Dying to Self in Your Marriage
By: Amanda Idleman
I have been crucified with Christ; and it is no longer I who live, but Christ lives in me; and the life which I now live in the flesh I live by faith in the Son of God, who loved me and gave Himself up for me. - Galatians 2:20
A friend’s husband ordered a monogrammed cup with some really strange initials on it. DTS. They weren’t the initials of his name, favorite team, or even of anyone in his family. Puzzled, my friend asked her husband, what is DTS all about? He explained that he got DTS monogrammed on his favorite cup so every time he took a sip, he was reminded to die to self.
She was blown away by her husband's response. His eagerness to serve God over himself touched her heart. Don’t we all need DTS plastered in our favorite places as that continual reminder that it’s just not all about us!
Marriage is one place where it’s easy to forget that it’s really not about getting all our own needs met. It’s actually about serving each other and following the example of Christ. Ephesians 5:25 tells husbands to love their wives as Christ loves the church. Jesus is our example on how to treat each other in our marriages.
During Jesus’ life he served, loved, and even sacrificed his life for us. That’s not an easy example to live up to, but it does put into perspective the expectations we have for what we “get out of our marriages.” We have to die to ourselves in order to be the kind of spouse who follows the example of Jesus.
What are some practical ways we can put the needs of our family over our own?
1. Starting our days with prayer is one of the best ways to be reminded to live our day for Christ and not solely for our own gain. Practically living a life of faith means inviting God into our every interaction. When we check in with Heaven before jumping into meeting earthly needs, we invite Jesus to be with us throughout the day.
2. Clear communication is essential so we don’t overlook the needs of our family members. We can’t serve if we don’t know the needs of the ones we love. We only discover the needs of our spouse by asking them. When we assume we are helping without stopping to ask if what we are doing is helpful, we can miss out on doing what is really needed.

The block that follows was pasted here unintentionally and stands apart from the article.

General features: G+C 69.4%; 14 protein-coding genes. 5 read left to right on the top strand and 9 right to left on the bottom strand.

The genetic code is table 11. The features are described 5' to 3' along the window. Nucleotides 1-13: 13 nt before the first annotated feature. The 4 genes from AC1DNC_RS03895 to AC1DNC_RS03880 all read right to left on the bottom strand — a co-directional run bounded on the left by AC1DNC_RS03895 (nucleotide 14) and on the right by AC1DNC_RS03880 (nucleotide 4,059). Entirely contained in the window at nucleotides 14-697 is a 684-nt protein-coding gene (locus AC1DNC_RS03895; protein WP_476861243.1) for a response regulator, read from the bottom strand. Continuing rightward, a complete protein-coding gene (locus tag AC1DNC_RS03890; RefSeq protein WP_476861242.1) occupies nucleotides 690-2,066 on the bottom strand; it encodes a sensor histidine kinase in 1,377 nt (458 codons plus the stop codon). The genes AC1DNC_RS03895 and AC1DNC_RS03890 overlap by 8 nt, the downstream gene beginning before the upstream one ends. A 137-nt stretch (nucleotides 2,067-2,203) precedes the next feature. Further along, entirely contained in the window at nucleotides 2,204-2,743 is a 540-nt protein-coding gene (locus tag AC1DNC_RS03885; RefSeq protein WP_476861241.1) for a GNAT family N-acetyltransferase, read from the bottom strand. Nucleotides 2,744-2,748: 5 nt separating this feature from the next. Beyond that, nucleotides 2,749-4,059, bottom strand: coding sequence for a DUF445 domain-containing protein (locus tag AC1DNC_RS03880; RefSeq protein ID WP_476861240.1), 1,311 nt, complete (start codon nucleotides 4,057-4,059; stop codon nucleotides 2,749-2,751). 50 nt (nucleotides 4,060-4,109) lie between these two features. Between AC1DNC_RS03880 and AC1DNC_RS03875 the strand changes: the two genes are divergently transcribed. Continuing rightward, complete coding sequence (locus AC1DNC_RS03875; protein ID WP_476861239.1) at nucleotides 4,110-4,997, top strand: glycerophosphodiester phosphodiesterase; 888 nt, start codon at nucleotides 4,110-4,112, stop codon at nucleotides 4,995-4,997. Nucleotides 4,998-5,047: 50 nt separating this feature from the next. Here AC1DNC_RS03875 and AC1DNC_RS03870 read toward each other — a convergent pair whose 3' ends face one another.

This happens a lot with my husband and I, mostly because both are very stubborn and independent. We want to feel like we are in charge of executing the best plan for the day and forget that we need to consult each other before making the plan.
I know my husband loves to exercise. If he misses several workouts I start pushing him to go because I think that’s what is going to make him happy. Rarely, though, do my efforts to bully him into “doing what he likes” work.
Of course, I don’t have evil intentions when I do this. In fact, I justify my stubbornness because I think it’s for “his own good.” Yet, my efforts always fail because no one wants to be told what to do.
Most of the time, what my husband really needs is for me to listen to him vent about how hectic his schedule is and how much he misses exercise. Maybe then I can encourage him to get back into it or remind him that this too shall pass. It is never helpful for me to try to cajole him into compliance.
Dying to self looks like continuously asking, “What is the loving thing to do in this situation?” When we operate from a place of love, God best shines through our lives. Consequently, that is when we are the best spouses too!
Amanda Idleman is a writer whose passion is to encourage others to live joyfully. She creates devotions for the Daily Bible Devotions App, she has work published with Her View from Home, is contributing to a couples devotional for Crosswalk, and is a regular contributor for the marriage/family/homeschool/parenting channels on Crosswalk.com. You can find out more about Amanda at rvahouseofjoy.com or follow her on Instagram at rvahouseofjoy.
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